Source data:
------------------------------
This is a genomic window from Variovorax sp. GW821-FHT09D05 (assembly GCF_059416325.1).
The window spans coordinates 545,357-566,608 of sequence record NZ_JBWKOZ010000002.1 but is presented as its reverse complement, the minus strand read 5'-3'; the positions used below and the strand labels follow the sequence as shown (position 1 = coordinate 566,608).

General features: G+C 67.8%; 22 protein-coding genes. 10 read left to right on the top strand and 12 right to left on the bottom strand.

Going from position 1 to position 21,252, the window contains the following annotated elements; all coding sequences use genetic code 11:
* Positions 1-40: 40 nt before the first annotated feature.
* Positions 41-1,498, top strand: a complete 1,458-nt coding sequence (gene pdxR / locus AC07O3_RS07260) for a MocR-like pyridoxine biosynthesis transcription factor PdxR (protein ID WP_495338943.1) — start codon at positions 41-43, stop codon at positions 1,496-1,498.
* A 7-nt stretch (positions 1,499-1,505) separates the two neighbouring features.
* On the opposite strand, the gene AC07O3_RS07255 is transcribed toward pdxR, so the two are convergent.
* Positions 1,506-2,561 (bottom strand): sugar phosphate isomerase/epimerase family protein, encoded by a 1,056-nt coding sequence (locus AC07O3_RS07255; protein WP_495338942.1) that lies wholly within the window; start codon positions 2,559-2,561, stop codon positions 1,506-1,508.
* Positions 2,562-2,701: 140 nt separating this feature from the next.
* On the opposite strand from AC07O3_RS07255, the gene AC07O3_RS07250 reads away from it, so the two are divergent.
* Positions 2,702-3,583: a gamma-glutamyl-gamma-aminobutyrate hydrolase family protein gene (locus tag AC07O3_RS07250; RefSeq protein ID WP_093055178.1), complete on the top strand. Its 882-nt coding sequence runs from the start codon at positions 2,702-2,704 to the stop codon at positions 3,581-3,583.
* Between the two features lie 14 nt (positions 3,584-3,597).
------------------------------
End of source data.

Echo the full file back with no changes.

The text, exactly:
This is a genomic window from Variovorax sp. GW821-FHT09D05 (assembly GCF_059416325.1).
The window spans coordinates 545,357-566,608 of sequence record NZ_JBWKOZ010000002.1 but is presented as its reverse complement, the minus strand read 5'-3'; the positions used below and the strand labels follow the sequence as shown (position 1 = coordinate 566,608).

General features: G+C 67.8%; 22 protein-coding genes. 10 read left to right on the top strand and 12 right to left on the bottom strand.

Going from position 1 to position 21,252, the window contains the following annotated elements; all coding sequences use genetic code 11:
* Positions 1-40: 40 nt before the first annotated feature.
* Positions 41-1,498, top strand: a complete 1,458-nt coding sequence (gene pdxR / locus AC07O3_RS07260) for a MocR-like pyridoxine biosynthesis transcription factor PdxR (protein ID WP_495338943.1) — start codon at positions 41-43, stop codon at positions 1,496-1,498.
* A 7-nt stretch (positions 1,499-1,505) separates the two neighbouring features.
* On the opposite strand, the gene AC07O3_RS07255 is transcribed toward pdxR, so the two are convergent.
* Positions 1,506-2,561 (bottom strand): sugar phosphate isomerase/epimerase family protein, encoded by a 1,056-nt coding sequence (locus AC07O3_RS07255; protein WP_495338942.1) that lies wholly within the window; start codon positions 2,559-2,561, stop codon positions 1,506-1,508.
* Positions 2,562-2,701: 140 nt separating this feature from the next.
* On the opposite strand from AC07O3_RS07255, the gene AC07O3_RS07250 reads away from it, so the two are divergent.
* Positions 2,702-3,583: a gamma-glutamyl-gamma-aminobutyrate hydrolase family protein gene (locus tag AC07O3_RS07250; RefSeq protein ID WP_093055178.1), complete on the top strand. Its 882-nt coding sequence runs from the start codon at positions 2,702-2,704 to the stop codon at positions 3,581-3,583.
* Between the two features lie 14 nt (positions 3,584-3,597).